, we prove two simple but very important lemmas about distribution and moments of certain random variables.
Our main contributions in this paper are:

an accurate approximation (19) for the volume of intersection of an arbitrary dimensional cube with an arbitrary dimensional ball;

an accurate approximation (27) for the expected volume of intersection of the cube with balls with uniform random centers ;

closedform expression of Section 4.2 for the expected volume of intersection the cube with cubes with uniform random centers ;

construction of efficient schemes of quantization and coverage of the cube by balls;

largescale numerical study.
We are preparing an accompanying paper second_paper in which we will further explore the topics of Sections 35 and also consider the problems of quantization and coverage in the whole space and the problem of coverage of simplices.
2 Volume of intersection of a cube and a ball
2.1 The main quantity of interest
Consider the following problem. Let us take the cube of volume and a ball centered at a point ; this point could be outside . Denote the fraction of the cube covered by the ball by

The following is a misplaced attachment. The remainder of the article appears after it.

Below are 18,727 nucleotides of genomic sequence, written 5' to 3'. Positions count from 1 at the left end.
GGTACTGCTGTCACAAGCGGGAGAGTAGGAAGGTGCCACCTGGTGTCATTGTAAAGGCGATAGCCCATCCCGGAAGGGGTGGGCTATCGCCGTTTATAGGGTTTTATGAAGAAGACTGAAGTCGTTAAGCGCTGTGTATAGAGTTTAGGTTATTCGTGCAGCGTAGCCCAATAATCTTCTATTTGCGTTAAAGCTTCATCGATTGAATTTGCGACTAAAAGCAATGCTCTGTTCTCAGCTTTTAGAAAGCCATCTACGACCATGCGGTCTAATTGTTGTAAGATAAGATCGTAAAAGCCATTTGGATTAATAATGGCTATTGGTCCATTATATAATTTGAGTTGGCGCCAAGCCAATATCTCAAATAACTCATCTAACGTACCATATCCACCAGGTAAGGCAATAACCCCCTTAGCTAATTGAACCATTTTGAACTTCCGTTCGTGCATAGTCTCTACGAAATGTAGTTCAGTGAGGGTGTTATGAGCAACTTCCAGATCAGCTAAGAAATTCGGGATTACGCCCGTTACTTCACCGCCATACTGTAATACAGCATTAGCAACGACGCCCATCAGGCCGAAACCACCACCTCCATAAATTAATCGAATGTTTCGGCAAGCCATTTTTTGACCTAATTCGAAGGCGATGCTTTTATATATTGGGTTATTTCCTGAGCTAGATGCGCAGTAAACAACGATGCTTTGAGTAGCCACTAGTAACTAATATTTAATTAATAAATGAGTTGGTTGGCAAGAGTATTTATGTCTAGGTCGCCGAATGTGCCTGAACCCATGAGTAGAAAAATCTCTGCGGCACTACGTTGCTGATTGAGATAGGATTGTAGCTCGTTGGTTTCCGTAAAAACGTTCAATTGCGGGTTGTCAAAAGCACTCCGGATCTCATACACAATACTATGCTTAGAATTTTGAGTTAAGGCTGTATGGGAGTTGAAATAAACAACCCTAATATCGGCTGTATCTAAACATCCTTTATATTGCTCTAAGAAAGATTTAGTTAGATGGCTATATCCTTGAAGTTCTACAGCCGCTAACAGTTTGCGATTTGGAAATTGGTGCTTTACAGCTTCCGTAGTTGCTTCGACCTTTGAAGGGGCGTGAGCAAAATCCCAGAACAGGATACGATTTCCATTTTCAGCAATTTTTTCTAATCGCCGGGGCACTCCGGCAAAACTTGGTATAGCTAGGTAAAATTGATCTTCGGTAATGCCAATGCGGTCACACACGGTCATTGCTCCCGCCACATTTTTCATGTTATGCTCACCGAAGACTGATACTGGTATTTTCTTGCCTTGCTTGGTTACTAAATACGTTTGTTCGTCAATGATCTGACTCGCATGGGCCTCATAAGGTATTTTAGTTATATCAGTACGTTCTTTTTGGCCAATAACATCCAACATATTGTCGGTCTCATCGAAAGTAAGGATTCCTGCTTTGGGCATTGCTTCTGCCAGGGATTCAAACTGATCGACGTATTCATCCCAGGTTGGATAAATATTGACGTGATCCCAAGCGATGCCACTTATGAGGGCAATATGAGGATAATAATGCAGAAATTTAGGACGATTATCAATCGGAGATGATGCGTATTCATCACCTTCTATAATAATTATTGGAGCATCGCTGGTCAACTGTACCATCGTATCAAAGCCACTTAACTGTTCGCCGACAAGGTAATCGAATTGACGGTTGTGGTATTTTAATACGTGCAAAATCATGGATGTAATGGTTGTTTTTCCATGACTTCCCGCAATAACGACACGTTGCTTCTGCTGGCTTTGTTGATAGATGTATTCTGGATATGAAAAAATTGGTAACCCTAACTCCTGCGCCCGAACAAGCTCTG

(3) 
Our aim is to approximate for arbitrary , and . We will derive a CLTbased normal approximation in Section 2.3 and then, using an asymptotic expansion in the CLT for nonidentically distributed r.v., we will improve this normal approximation in Section 2.4. In Section 6.8 we consider a more direct approach for approximating
based on the use of characteristic functions and the fact that
is a c.d.f. of , whereis random vector with uniform distribution on
. From this, can be expressed through the convolution of onedimensional c.d.f’s. Using this approach we can evaluate the quantity with high accuracy but the calculations are rather timeconsuming. Moreover, entirely new computations have to be made for different and, therefore, we much prefer the approximation of Section 2.4.Note that in the special case , several approximations for the quantity have been derived in SIAM but their methods cannot be generalized to arbitrary . Note also that symmetry considerations imply the following relation between and with (when is a vertex of ) and :
2.2 A generalization of the quantity (3)
In the next sections, we will need another quantity which slightly generalizes (3). Assume that we have the cube of volume , the ball with a center at a point . Denote the fraction of the cube covered by the ball by
(4) 
Then the following change of the coordinates and the radius
(5) 
gives
(6) 
2.3 Normal approximation for the quantity (3)
Let be a random vector with uniform distribution on so that are i.i.d.r.v. uniformly distributed on . Then for given and any ,
(7) 
That is, , as a function of , is the c.d.f. of the r.v. .